Wire

Footage Shows Cops Just Standing By as Bounty Hunters Terrorize the Wrong Man

One of the most important ideas underlying American political philosophy is the social contract.

In essence, it is the argument that when we form or accept a government, that government is obligated to protect our rights as humans. In exchange, we will forgo vigilante justice in favor of the rule of law.

Apparently, some members of the Buffalo Police Department weren’t paying attention in their history or government classes.

WKBW-TV reported on Feb. 8 that local resident Jake Reinhardt was held at gunpoint by out-of-state bounty hunters and ordered to leave his home.

Surveillance video showed Reinhardt informing the bounty hunters that his pregnant wife and young child were sleeping inside the home and then asking if the hunters had a warrant.

Trending:
'Someone Is Going to Get Hurt': Georgia Official Pleads with Biden to Stop His 'Lies' About Voting Law

Instead of providing the necessary legal documentation, the bounty hunters ordered Reinhardt to step aside before storming the home with their guns drawn. Then, they barged into Reinhardt’s tenant’s apartment, where there were very young children as well.

What vile crime justified this warrantless action?

None. The bounty hunters were looking for Reinhardt’s brother, who was not there and has never lived there, according to WIVB-TV.

Meanwhile, as WKBW reported, two Buffalo police officers stood on the porch and watched the wanton terror unfold.

‘“I don’t even know what agency that is either,” one officer said.

“Me neither,” said the other. “I think they’re from PA.”’

Why are bounty hunters allowed to barge into homes with limited supervision and without a warrant?

If you are wondering this, you are not alone.

WKBW reported in a Feb. 10 update that Buffalo Common Council President Darius Pridgen is demanding a review of the city Police Department’s bounty hunter policy.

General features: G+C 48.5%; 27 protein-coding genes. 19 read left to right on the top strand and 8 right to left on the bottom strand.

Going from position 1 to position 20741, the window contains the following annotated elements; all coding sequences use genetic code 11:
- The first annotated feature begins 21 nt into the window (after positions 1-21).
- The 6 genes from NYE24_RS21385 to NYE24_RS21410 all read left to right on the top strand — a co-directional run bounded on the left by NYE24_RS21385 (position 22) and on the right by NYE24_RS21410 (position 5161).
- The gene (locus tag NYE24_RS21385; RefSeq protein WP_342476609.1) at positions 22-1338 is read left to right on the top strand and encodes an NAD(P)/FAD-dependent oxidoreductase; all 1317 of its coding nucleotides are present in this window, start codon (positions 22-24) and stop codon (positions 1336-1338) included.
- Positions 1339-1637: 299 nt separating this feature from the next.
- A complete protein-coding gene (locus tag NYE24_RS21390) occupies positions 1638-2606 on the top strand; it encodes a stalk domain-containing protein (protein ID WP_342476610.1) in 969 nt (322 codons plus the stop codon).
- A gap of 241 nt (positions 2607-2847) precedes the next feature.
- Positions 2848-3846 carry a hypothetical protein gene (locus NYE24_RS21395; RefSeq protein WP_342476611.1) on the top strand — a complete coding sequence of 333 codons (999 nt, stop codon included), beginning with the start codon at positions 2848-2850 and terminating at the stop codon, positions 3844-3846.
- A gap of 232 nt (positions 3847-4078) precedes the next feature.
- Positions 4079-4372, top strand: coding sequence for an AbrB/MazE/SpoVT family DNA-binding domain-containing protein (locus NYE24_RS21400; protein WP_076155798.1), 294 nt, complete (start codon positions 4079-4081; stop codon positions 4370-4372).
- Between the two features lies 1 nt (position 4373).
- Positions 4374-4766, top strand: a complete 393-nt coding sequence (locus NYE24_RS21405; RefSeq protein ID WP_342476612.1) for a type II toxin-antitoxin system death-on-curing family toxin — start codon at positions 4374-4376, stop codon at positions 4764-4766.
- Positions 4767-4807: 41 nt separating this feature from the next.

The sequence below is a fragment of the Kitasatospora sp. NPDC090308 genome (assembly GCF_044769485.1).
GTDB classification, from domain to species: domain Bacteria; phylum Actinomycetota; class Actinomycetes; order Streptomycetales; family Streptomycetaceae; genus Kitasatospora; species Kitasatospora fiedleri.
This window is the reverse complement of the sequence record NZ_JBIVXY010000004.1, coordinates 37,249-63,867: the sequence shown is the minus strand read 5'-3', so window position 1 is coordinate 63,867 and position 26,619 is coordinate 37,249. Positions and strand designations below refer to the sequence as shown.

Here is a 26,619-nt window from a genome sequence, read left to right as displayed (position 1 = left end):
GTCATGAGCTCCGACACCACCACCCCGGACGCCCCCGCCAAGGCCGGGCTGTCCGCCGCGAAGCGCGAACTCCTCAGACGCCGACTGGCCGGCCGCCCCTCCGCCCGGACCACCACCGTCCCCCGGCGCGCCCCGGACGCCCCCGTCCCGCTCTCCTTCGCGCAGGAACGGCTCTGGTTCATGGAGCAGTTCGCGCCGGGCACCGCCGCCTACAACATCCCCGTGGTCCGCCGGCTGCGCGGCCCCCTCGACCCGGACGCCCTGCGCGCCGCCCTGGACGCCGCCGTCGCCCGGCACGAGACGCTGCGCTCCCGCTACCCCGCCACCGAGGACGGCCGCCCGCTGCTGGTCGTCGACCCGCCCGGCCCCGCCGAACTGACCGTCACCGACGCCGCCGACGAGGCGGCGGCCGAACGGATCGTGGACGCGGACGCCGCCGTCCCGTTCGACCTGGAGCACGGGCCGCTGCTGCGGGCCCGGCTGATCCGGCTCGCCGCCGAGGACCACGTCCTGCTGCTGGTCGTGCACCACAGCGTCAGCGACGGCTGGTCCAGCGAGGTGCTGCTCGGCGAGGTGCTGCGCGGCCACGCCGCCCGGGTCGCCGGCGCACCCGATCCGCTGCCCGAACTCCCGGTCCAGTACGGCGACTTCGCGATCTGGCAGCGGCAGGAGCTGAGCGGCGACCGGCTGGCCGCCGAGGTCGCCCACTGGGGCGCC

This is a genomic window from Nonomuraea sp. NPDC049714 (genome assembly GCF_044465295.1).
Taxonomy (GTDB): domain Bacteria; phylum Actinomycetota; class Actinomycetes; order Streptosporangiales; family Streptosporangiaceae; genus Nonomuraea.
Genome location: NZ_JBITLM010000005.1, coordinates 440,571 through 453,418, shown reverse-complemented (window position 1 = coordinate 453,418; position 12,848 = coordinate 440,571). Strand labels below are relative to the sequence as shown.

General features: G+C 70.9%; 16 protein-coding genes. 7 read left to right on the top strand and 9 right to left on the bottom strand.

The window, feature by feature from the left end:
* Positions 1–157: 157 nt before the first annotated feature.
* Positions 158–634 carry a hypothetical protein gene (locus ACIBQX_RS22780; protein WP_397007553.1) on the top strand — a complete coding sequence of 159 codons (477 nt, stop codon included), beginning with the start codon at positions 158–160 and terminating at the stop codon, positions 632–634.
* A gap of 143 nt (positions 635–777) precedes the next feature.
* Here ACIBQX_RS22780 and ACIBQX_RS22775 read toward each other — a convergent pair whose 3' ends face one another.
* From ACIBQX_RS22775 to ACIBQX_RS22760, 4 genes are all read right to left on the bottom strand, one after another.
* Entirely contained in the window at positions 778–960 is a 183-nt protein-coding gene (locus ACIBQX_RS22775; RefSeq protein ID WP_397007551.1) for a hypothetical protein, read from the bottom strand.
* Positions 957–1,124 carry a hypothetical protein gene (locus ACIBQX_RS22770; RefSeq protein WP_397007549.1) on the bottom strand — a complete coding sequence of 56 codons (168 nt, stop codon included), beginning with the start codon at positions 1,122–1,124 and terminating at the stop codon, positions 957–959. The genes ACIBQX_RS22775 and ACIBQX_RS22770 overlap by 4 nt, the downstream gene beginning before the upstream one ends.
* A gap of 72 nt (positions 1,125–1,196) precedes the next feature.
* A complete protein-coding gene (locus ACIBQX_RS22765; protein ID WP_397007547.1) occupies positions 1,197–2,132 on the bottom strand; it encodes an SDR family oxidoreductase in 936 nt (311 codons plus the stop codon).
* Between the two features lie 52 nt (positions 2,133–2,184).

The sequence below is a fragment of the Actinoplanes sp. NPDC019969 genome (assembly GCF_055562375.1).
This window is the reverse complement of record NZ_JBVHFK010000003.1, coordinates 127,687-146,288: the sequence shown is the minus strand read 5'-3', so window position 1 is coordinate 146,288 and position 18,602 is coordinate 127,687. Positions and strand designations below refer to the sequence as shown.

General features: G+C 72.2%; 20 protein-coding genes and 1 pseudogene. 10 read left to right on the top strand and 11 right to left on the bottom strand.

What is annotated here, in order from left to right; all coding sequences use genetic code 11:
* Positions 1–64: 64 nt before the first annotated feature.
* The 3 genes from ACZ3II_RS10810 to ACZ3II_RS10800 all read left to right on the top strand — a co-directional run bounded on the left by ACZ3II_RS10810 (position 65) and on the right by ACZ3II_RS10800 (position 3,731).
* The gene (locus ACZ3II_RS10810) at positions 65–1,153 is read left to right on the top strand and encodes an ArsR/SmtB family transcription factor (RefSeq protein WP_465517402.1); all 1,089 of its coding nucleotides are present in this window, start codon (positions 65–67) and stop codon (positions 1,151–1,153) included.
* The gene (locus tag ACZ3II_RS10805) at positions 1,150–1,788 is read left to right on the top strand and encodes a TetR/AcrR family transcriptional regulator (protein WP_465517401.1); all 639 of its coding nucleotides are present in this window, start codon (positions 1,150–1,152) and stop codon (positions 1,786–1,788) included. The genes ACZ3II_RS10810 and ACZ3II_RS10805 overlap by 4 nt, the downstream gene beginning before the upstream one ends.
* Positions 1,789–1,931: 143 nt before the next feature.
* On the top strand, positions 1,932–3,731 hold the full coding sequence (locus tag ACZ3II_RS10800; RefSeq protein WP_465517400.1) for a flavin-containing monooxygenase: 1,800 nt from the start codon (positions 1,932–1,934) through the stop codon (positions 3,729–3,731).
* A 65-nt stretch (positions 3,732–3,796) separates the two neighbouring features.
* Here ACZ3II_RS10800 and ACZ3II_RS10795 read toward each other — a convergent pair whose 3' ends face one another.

Related:
NYC Recaptures Murder Suspect Over a Month After Mistakenly Releasing Him

“Generally, I’m very concerned,” Pridgen said. “If bail bondsmen are allowed to do what our local police department can not do — and that is to enter a house without a warrant … from what I’m being told, it could be any house.”

However, WIVB reported that it had already “discovered that the police department does not have any policies on how officers should interact with bounty hunters, despite the 1998 death of Robert McLellan, a Buffalo police officer who died on duty after being struck by a vehicle on the Kensington Expressway while assisting bounty hunters chase a fugitive.”

According to WIVB, Reinhardt filed a lawsuit in federal court in an attempt to uphold his constitutional rights.

Should bounty hunters be allowed to raid a home without a warrant?

“The federal lawsuit accuses the armed bounty hunters of entering his home at about midnight without any consent to do so,” the station reported. “The bounty hunters also lacked a warrant, the lawsuit states.”

Evidently, Buffalo has serious moral, legal and constitutional holes in its policies relating to bounty hunters.

This is America. Nobody should be able to barge into an innocent person’s home and terrorize his or her family — especially without a warrant.

Hopefully, Reinhardt’s lawsuit will prove successful and highlight the constitutional failings in the city.

This is a tough time to be involved in police work, and I have nothing but the utmost respect for the vast majority of law enforcement officials who uphold and enforce the law to the letter.

But this is different.

This is lawlessness, and our society should not tolerate it.

This article appeared originally on The Western Journal.

Tags:
, , , , , , , , , , ,

Conversation